Homelessness. On any given night, an estimated 5,500 Connecticut residents are homeless. Senator Lieberman is committed to addressing this crisis. The cornerstone of federal homelessness policy is the McKinney-Vento Homelessness Assistance Programs. In 2006, Connecticut organizations were awarded $25 million in McKinney-Vento funding, and nearly 8,000 Connecticut residents received shelter at beneficiary organizations. But McKinney-Vento funding levels have remained relatively constant in recent years, and Senator Lieberman has called for additional funding for the programs. Additionally, he is an original co-sponsor the Community Partnership to End Homelessness Act of 2007 (S. 1518), which would make the programs more flexible, performance-based, and accountable - so that they can better prevent and end homelessness in Connecticut and across the country.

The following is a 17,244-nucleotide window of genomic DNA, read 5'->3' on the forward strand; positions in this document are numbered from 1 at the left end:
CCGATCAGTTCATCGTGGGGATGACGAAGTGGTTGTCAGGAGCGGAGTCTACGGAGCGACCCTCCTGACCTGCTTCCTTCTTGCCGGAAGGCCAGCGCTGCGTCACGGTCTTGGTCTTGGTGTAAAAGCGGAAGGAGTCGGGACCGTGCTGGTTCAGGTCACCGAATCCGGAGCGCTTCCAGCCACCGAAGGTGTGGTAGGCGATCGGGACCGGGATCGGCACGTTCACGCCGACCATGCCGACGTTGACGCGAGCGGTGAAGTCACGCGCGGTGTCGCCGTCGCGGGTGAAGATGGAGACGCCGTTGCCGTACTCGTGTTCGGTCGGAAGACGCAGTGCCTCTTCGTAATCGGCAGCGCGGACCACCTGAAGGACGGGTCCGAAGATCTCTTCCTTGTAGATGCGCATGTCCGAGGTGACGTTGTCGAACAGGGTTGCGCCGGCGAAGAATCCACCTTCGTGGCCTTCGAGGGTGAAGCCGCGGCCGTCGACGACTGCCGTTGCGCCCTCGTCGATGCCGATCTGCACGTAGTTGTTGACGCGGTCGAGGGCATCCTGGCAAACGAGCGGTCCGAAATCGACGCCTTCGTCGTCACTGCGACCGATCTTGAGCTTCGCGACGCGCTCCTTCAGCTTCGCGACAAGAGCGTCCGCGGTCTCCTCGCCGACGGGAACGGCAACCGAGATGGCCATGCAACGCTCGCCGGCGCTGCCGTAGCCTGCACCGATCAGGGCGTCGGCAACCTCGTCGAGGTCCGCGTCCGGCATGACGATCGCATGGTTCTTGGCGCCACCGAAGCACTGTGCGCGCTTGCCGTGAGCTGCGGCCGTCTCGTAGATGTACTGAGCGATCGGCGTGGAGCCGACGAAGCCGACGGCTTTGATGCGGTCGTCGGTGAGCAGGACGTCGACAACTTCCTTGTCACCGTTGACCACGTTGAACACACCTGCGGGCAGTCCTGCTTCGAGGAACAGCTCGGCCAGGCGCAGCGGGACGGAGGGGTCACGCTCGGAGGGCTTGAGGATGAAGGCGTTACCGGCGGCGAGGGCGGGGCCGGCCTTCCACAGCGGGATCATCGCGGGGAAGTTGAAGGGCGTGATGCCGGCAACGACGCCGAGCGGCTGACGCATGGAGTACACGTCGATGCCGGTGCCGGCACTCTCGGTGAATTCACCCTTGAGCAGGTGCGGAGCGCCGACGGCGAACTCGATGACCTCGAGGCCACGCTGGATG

Refugees. Senator Lieberman seeks to protect the most vulnerable, and therefore has supported many legislative efforts to aid refugees. In this 110th Congress, he is an original cosponsor of S. 1651, a bill that would assist Iraqis who have worked directly with, or are threatened by their association with, the United States government. This bill would expand on another measure he cosponsored (S. 1104), which was passed unanimously by the Senate and signed into law by President Bush in 2007 (P.L. 110-36), which increased the number of Iraqi and Afghan translators and interpreters who may be admitted to the United States as special immigrants. During the U.S. Senate's debate on comprehensive immigration reform (S. 1348) in June of 2007, the Senator introduced an amendment (S.Amdt. 1191) to improve our nation's treatment of asylum seekers - those who come to this country seeking refuge from persecution based on their race, religion, or political convictions. In June 2005, Senator Lieberman cosponsored Senator Kennedy's S.Res. 177, a resolution encouraging protection of the rights of refugees.